George R R Martin
George R.R. Martin, author of the "Song of Ice and Fire" fantasy series that is the basis of the television series "Game of Thrones", gestures during his masterclass at the Neuchatel International Fantastic Film Festival (NIFFF) in Neuchatel July 10, 2014Reuters

"Game of Thrones" author George R.R. Martin recently revealed that some fans have accurately predicted how that story is going to end.

He made the admission at the Edinburgh International Book Festival and noted that the books are littered with clues about how everything is going to end up.

"So many readers were reading the books with so much attention that they were throwing up some theories and while some of those theories were amusing bulls—and creative, some of the theories are right. At least one or two readers had put together the extremely subtle and obscure clues that I'd planted in the books and came to the right solution," Martin said, according to Vanity Fair.

Martin also noted that he will not be changing the ending so as to gain the upper hand, and surprise the audience. Martin has always been vocal about hating predictability in fiction, and although fans have accurately predicted the ending, he cannot change it as the clues have already been planted in the earlier books.

Martin continued: "I wrestled with that issue and I came to the conclusion that changing it would be a disaster, because the clues were there. You can't do that, so I'm just going to go ahead. Some of my readers who don't read the boards, which thankfully there are hundreds of thousands of them, will still be surprised and other readers will say: 'see, I said that four years ago, I'm smarter than you guys.'"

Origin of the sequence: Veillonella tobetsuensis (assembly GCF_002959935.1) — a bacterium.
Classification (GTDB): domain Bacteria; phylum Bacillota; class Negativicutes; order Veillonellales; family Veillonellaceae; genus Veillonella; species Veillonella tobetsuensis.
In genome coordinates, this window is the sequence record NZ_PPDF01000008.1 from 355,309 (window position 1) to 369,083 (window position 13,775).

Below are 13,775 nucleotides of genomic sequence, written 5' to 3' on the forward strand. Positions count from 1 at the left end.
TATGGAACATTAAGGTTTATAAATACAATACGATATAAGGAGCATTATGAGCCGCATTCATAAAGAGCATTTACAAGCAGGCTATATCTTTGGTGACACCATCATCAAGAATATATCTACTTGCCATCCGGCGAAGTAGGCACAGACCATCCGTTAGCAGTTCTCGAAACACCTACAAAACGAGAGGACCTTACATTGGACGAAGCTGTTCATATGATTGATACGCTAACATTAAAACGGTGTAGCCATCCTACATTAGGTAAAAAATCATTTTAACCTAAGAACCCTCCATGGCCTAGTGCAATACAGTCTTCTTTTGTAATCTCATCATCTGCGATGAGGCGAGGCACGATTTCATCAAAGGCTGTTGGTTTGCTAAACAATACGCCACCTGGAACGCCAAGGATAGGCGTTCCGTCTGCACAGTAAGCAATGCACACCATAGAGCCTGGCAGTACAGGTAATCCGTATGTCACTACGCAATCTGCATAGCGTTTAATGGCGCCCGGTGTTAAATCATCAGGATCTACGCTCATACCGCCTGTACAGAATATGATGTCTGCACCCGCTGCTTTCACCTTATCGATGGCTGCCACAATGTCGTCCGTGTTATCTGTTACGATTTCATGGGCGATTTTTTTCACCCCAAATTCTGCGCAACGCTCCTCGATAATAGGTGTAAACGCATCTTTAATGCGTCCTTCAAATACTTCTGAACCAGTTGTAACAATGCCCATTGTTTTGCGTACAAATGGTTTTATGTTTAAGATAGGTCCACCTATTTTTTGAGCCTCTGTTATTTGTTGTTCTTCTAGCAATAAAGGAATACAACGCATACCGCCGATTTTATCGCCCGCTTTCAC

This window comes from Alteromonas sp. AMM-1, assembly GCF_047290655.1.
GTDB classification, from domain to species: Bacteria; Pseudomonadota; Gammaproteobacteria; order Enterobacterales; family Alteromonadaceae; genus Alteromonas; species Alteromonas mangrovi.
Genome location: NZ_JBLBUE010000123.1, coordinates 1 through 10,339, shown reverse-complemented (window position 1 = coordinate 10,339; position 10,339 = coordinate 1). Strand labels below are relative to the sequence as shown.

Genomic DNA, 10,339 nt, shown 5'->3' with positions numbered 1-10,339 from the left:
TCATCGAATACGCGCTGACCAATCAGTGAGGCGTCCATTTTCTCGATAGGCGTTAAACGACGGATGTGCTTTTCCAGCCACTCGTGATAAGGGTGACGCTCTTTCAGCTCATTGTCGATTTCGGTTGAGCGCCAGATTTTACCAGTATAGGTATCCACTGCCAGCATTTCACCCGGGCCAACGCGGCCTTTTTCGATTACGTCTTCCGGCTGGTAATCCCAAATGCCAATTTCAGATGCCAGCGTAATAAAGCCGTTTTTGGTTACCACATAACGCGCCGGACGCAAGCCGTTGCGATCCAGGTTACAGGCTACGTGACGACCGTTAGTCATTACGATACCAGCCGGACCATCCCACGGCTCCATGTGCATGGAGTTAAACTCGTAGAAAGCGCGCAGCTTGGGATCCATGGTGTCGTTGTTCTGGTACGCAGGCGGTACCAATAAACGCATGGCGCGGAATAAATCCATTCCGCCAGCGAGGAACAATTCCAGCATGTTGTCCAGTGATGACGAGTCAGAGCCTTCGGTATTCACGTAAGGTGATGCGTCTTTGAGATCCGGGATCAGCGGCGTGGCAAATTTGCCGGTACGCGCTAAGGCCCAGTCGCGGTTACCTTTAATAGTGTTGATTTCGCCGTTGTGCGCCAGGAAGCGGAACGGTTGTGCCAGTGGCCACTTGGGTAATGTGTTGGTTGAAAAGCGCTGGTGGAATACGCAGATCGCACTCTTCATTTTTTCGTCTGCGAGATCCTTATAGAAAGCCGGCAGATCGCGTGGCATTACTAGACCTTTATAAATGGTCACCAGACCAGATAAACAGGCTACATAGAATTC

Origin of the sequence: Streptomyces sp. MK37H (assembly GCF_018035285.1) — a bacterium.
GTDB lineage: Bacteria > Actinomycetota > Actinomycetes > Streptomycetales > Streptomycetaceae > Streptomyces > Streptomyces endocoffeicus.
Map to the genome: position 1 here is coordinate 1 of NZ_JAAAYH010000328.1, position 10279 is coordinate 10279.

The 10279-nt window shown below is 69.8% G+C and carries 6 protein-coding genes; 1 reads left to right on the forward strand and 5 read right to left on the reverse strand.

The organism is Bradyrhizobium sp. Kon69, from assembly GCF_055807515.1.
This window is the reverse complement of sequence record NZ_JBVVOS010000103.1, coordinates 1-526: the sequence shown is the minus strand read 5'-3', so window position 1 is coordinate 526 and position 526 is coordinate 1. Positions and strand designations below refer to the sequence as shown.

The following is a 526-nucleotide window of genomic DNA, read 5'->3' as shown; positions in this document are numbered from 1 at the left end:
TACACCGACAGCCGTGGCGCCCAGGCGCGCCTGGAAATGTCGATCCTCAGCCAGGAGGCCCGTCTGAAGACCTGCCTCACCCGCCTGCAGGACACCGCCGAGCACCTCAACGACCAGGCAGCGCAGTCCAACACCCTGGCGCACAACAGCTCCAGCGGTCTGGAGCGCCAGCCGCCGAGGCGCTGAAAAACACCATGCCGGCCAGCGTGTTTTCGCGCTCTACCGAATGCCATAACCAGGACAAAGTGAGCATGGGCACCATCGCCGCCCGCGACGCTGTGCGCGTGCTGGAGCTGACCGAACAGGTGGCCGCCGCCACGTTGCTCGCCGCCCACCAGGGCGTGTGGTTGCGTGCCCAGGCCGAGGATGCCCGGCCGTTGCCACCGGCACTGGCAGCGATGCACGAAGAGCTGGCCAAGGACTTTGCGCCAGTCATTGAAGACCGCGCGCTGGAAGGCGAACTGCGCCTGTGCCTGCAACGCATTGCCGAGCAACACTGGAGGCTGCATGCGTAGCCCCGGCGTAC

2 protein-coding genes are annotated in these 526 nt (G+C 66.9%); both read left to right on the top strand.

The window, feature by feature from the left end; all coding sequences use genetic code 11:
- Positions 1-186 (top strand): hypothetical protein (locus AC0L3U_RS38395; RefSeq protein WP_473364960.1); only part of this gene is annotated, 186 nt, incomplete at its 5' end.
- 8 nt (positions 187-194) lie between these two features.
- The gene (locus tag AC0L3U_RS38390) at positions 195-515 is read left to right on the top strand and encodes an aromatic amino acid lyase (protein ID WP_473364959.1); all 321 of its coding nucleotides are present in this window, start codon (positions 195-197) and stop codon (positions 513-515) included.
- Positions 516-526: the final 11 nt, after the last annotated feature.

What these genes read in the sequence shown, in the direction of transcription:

The theory that a section of fans have got it correct is about Ned Stark not being Jon Snow's father.

Snow is believed to be the son of Ned Stark's sister Lyanna, who was engaged to Robert Baratheon. But she either runs off or gets abducted by Daenerys's brother Prince Rhaegar Targaryen, and Jon Snow is said to be their offspring.

A number of fans believe that Lyanna was asking Ned to take care of Jon, in the beginning of the first book when she pleaded with him to promise something. And this promise, and a desire to prevent his sister's name from being sullied, might be what prevented Ned from revealing the truth about Jon's parentage to Catelyn, fans believe.

Here is an excerpt from the book that shows Ned's dedication to keeping his word.

"Never ask me about Jon," he said cold as ice. "He is my blood, and that is all you need know." . . . Whoever Jon's mother had been, Ned must have loved her fiercely, for nothing Catelyn said would persuade him to send the boy away.

Sean Bean, who played Ned Stark, also partly confirmed the theory in an interview with Vulture in July, stating: "I'm obviously not Jon Snow's dad."

The theory that Rhawgar and Lyanna are Jon's parents is popularly known as R+L=J. 

Here is a YouTube video supporting the theory.